Monday, August 27, 2007

More science

Tonight, I enjoyed a glass of cool water with my dinner. Every kid knows the formula for the liquid of life: H2O. Hydrogen plus oxygen. Hydrogen is ancient, ancient stuff.

About 300,000 years after the Big Bang, protons cobbled together from quarks began to snag electrons and hydrogen was born, joining helium in the universe.

Our sun is mainly composed of these two elements.

With the proper equipment, a scientist could take my glass of drinking water and separate the hydrogen and oxygen. The hydrogen gas would float freely again as it had in those earliest days of the universe, long before it married oxygen to form "water."

Because we living things are mostly water -- from a gooey jellyfish to a beautiful Woman, we transport this ancient element, this stuff of the stars, around with us everywhere we go.


chipazoid said...

Nice post although I believe hydrogen came first.

eastcoastdweller said...

Well, You are the scientist, Adena, I'm just a curious amateur. I'm learning this fascinating stuff from a book by Dr. Ronald Bonewitz (that's his name, dead serious)and he awards primacy to helium.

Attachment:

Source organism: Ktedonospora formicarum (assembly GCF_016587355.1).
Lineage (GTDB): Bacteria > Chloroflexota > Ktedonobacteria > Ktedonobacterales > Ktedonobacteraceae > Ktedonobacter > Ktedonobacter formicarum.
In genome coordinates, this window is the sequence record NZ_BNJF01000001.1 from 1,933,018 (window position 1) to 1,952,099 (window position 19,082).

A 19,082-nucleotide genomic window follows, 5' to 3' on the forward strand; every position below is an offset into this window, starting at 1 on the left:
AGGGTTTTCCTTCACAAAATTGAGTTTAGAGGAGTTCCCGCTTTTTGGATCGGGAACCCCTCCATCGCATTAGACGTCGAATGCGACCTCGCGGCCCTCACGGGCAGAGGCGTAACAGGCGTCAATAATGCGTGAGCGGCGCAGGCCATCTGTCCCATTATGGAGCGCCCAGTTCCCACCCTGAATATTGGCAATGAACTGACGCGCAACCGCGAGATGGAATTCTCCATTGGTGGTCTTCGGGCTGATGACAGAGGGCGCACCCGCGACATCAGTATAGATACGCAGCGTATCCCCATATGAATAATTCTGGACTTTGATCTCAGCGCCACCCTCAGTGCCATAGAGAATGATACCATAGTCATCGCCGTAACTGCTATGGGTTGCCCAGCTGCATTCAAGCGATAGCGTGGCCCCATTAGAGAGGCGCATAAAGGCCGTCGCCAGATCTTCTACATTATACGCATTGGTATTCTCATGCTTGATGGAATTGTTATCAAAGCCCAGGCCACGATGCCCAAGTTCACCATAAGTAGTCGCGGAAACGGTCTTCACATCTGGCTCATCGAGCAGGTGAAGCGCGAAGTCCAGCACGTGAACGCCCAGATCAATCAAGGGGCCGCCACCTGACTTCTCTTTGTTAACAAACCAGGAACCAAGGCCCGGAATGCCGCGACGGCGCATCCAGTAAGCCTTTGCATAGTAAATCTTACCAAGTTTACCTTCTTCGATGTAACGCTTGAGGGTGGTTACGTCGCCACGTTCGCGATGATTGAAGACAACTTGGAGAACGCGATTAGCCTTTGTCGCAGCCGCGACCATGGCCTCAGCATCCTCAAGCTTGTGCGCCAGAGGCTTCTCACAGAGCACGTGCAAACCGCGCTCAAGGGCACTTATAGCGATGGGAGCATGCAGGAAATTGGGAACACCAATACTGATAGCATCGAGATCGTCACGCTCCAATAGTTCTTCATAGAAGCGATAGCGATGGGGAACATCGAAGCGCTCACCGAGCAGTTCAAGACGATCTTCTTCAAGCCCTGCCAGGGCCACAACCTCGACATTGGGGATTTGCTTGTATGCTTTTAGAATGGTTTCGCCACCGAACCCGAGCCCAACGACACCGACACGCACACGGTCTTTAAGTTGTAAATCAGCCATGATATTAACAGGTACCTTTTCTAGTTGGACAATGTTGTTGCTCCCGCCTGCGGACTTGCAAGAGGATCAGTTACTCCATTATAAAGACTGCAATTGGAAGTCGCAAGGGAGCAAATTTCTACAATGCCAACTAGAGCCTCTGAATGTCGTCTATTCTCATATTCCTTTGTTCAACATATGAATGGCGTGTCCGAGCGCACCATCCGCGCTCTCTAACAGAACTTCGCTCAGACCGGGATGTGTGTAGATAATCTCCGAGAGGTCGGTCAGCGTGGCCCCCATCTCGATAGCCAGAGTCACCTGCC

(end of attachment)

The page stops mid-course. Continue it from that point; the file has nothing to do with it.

...Kat said...

Great Stuff

and I have long long been a fan of Carl Sagan

“We are a way for the cosmos to know itself”

"For me, it is far better to grasp the Universe as it really is than to persist in delusion, however satisfying and reassuring."

"The brain is like a muscle. When it is in use we feel very good. Understanding is joyous."

and we are of the stars ourselves... the elements
that form our being were first concocted in the depths and hearts of the stars themselves

chipazoid said...

Lol, bonewitz, I highly doubt that helium came first, hydrogen is a smaller molecule than helium and I remember reading it as such in chemistry. Ah well, that's the beauty of science.

Voyager said...

Water is indeed the source of life. And of beer.

Lizza said...

What a great way to look at water. Sweet to think we carry the stuff of the universe within us and that we're made up of it.